27 And I soon go to the place of my rest, which is with my Redeemer; for I know that in him I shall rest. And I rejoice in the day when my mortal shall put on immortality, and shall stand before him; then shall I see his face with pleasure, and he will say unto me: Come unto me, ye blessed, there is a place prepared for you in the mansions of my Father. Amen.
In contrast with the “wrestle,” the “struggling,” and the labor “with all diligence” which Enos described as he related his conversion experience, he ends his brief book with a description of the Final Judgment as a joyful reunion with God. “Then shall I see his face with pleasure,” he writes, “and he will say unto me: Come unto me, ye blessed.” This doesn’t sound at all like some of the other descriptions of the Final Judgment, even in the Book of Mormon. (See, for example, 2 Nephi 33:14-15, Jacob 6:9-10, 13, Alma 5:16-25, Alma 12:13-14.)
At a conference of the Church in 1831, after prophesying of dark times ahead, Joseph Smith revealed a comforting truth: “If ye are prepared, ye shall not fear” (D&C 38:30). Certainly that principle applies to the Final Judgment. If we have made the effort, as Enos did, to repent of our sins, to draw close to the Lord, and to contribute to God’s work, then we do not need to be afraid of what will happen after we die. Instead, like Enos, we can anticipate a joyful reunion with our Father in Heaven and with our Savior.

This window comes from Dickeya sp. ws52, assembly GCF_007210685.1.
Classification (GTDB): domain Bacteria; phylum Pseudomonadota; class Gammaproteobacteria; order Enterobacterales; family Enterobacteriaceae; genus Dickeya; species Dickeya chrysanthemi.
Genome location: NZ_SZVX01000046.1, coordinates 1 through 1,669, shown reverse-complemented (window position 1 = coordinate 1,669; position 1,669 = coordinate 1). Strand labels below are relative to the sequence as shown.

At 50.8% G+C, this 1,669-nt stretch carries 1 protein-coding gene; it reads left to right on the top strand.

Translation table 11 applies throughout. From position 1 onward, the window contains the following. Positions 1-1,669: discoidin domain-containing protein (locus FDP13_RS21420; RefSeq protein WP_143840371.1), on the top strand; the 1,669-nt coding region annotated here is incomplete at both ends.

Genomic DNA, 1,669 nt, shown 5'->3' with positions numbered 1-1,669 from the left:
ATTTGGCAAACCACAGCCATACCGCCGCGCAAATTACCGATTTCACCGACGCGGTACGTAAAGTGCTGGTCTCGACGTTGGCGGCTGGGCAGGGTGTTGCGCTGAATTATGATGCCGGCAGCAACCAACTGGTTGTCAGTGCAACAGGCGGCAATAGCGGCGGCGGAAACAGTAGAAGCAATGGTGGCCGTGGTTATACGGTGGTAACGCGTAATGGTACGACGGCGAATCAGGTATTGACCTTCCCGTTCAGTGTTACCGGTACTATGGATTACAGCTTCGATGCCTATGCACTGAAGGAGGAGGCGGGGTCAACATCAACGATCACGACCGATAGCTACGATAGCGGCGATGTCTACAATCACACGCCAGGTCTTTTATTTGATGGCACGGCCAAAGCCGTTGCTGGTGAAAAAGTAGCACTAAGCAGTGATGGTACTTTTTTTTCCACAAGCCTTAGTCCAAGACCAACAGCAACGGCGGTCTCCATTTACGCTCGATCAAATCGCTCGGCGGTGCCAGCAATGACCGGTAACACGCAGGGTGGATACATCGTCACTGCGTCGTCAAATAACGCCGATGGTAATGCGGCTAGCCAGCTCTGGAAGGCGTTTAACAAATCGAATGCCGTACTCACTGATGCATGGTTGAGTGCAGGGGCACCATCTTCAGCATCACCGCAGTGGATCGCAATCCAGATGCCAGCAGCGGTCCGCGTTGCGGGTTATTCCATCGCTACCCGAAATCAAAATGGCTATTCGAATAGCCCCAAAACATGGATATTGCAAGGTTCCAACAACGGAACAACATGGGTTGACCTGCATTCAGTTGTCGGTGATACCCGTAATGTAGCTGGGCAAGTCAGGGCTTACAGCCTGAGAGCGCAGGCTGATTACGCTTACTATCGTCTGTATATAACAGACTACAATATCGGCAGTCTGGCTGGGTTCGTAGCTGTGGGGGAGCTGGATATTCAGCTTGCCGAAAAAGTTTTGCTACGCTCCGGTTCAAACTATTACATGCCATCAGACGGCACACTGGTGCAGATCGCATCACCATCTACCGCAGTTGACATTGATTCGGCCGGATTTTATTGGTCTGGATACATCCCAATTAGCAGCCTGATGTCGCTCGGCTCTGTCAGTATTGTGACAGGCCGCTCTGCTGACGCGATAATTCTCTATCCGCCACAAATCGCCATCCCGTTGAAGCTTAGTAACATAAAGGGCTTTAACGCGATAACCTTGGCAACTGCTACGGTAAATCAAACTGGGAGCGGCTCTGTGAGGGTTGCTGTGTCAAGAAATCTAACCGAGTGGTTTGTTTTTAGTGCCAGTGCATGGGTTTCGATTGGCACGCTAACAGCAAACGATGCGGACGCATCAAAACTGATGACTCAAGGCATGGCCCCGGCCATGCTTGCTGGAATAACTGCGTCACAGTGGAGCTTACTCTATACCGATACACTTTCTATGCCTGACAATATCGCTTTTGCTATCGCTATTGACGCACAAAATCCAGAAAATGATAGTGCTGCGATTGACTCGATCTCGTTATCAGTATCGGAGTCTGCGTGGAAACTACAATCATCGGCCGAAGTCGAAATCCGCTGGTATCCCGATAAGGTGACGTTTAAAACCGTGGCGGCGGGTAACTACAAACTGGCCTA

I remember watching Bruce R. McConkie’s final testimony, which he delivered less than 2 weeks before he died. I was particularly struck by this passage near the end of the talk:
And now, as pertaining to this perfect atonement, wrought by the shedding of the blood of God—I testify that it took place in Gethsemane and at Golgotha, and as pertaining to Jesus Christ, I testify that he is the Son of the Living God and was crucified for the sins of the world. He is our Lord, our God, and our King. This I know of myself independent of any other person.
I am one of his witnesses, and in a coming day I shall feel the nail marks in his hands and in his feet and shall wet his feet with my tears.
But I shall not know any better then than I know now that he is God’s Almighty Son, that he is our Savior and Redeemer, and that salvation comes in and through his atoning blood and in no other way (“The Purifying Power of Christ,” General Conference, April 1985).
Today, I will remember that my return to the presence of God can be a happy and a peaceful experience. I will strive to repent of my sins and to serve others, so that I might look forward one day, as did Enos and Bruce R. McConkie, to a joyful reunion with God.